5 Fad Diets That Can Be Dangerous for Your Health

Fad diets vow to help you shed pounds quickly and effortlessly. “Most fad diets go something like this: Take a few foods, give them ‘magic’ power, and set a plan to convince people that eating this way and only this way will promote weight loss,” Alexandra Caspero, a nutritionist, told Health. While quick-fix diets may sound tempting, don’t fall prey to their empty promises! These five diets consist of strict rules, poor long-term results, and in some cases, nutritional deficiencies.

1. The five-bite diet

someone taking a bite out of an apple

Do yourself a favor — don’t follow this diet. | iStock.com

Created by Dr. Alwin Lewis, the five-bite diet encourages you to lose weight by eating less. SFGate explains that instead of counting calories, diet participants count bites. This quick-fix weight-loss plan requires you to skip breakfast and then eat five bites of whatever food you’d like at lunch and dinner, according to the article. As long as your drinks are calorie-free, you can have as many beverages as you’d like.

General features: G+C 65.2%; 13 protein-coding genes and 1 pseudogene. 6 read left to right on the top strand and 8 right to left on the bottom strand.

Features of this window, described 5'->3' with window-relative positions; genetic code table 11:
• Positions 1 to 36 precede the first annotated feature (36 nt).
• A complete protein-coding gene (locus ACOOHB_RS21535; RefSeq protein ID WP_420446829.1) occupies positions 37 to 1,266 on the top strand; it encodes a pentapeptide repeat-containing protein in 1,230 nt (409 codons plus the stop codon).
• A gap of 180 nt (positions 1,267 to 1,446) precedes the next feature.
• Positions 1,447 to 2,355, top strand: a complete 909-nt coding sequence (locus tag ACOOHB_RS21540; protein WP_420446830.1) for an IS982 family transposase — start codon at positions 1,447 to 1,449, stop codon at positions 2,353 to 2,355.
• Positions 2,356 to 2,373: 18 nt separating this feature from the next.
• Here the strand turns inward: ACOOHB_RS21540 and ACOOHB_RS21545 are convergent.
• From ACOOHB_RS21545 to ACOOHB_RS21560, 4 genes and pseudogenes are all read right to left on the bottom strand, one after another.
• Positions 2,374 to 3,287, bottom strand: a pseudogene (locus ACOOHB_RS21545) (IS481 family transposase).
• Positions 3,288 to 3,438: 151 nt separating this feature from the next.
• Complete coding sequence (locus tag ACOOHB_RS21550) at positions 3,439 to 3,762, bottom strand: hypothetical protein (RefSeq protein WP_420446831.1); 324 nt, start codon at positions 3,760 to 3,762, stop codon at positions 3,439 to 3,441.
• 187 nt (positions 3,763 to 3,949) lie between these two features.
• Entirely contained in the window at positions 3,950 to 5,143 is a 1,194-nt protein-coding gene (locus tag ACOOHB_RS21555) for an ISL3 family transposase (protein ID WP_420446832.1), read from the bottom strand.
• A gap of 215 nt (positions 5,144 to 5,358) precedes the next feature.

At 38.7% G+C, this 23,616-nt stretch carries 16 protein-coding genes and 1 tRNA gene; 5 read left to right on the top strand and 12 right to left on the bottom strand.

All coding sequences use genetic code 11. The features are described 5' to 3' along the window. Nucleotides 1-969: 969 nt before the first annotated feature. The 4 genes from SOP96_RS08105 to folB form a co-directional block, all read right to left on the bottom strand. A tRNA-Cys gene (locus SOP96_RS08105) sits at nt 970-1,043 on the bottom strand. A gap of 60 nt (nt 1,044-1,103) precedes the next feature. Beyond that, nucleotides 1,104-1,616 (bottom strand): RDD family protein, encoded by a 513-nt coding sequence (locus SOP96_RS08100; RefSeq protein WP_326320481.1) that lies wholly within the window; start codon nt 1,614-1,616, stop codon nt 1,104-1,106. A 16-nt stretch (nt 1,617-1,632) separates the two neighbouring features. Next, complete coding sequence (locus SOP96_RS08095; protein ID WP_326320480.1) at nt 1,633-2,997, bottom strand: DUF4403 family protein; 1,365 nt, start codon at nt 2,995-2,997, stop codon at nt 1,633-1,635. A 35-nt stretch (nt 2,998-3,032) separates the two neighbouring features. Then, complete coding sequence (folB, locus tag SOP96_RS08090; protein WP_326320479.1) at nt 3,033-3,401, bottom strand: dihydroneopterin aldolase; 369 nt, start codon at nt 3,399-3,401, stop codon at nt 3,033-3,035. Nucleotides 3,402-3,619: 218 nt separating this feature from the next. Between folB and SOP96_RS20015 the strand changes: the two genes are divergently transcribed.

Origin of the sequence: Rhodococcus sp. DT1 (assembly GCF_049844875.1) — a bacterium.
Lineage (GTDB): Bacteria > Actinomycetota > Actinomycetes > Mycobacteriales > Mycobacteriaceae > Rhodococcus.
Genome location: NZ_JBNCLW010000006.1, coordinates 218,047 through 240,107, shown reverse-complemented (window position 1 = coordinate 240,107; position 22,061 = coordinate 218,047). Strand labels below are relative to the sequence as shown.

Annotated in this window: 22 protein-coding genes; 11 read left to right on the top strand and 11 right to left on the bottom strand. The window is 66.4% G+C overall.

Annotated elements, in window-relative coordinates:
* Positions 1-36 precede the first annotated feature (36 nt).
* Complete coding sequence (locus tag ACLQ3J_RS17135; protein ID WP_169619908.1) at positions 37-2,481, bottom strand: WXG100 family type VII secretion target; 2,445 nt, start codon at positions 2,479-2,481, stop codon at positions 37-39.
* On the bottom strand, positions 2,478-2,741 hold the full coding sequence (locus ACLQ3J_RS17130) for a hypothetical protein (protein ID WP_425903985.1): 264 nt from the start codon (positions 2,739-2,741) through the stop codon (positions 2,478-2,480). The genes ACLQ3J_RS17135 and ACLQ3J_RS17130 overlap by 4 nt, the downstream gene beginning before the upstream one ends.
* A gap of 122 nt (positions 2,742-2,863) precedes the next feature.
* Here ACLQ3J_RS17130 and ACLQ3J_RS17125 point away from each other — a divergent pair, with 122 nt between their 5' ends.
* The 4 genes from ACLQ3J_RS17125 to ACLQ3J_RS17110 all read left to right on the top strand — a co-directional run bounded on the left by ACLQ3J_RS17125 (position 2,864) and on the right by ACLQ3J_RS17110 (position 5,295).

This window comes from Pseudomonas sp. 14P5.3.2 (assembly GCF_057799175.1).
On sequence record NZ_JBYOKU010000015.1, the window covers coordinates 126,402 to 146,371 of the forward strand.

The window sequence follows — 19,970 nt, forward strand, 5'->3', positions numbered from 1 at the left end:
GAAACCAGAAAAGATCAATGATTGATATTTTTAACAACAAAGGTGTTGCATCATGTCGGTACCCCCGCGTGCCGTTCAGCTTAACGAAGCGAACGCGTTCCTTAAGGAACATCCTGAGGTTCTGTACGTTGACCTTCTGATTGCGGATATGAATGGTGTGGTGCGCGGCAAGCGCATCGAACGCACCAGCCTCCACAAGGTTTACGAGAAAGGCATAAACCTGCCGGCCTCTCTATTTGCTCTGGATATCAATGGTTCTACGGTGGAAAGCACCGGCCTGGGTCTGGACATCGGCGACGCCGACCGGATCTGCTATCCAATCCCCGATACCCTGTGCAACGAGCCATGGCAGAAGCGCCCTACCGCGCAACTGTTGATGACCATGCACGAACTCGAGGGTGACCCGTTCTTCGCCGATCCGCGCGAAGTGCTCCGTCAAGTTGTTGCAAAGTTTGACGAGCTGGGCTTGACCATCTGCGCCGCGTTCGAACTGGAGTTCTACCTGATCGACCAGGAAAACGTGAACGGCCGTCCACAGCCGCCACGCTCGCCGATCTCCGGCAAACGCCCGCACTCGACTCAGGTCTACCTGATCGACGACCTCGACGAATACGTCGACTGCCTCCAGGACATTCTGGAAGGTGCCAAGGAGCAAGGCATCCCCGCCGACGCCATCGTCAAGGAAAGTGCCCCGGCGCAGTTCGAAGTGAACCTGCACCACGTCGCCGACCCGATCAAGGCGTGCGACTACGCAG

Even if you choose high-calorie foods and take large bites, the Dr. Oz Blog notes that it will probably amount to about 800 calories a day, which is less than half of the daily amount that’s generally recommended. And while the diet encourages you to take a daily multivitamin, the Dr. Oz Blog warns that this diet won’t come close to providing you with the key vitamins, minerals, and nutrients your body needs. Livestrong states that low-calorie diets such as this one can eventually cause deficiencies that lead to anemia, bone loss, decreased cognitive function, and low energy.

2. The raw food diet

raw veggies

Raw fruits and veggies should be eaten, but don’t go overboard. | iStock.com

The raw food diet requires you to eat raw fruits, vegetables, and grains. The idea behind this diet is that heating food destroys its nutrients and natural enzymes, WebMD explains. Since raw foods are often low in calories, fat, and sodium, WebMD acknowledges that there’s a good chance you’ll lose weight and consume several important nutrients while following this diet. But there are plenty of negative drawbacks that come along with the raw food diet. First, WebMD writes that there are also several nutrients — including protein, iron, calcium, and minerals — that you won’t get enough of when following this plan.

Furthermore, Health reports that in some cases, it’s better for you to cook your vegetables; the cooking process kills bacteria and actually enhances some foods’ nutrients. This diet can also be hard on your digestive system. Mindbodygreen explains that plants and vegetables have cellulose and fibrous structures, which are hard for our stomachs to break down. This can eventually cause bloating, indigestion, constipation, malnutrition, and a lowered immune system. Because this diet is so strict, it will be difficult — and expensive — to stick with this plan.

3. The baby food diet

baby food

Baby food is for the babies. | iStock.com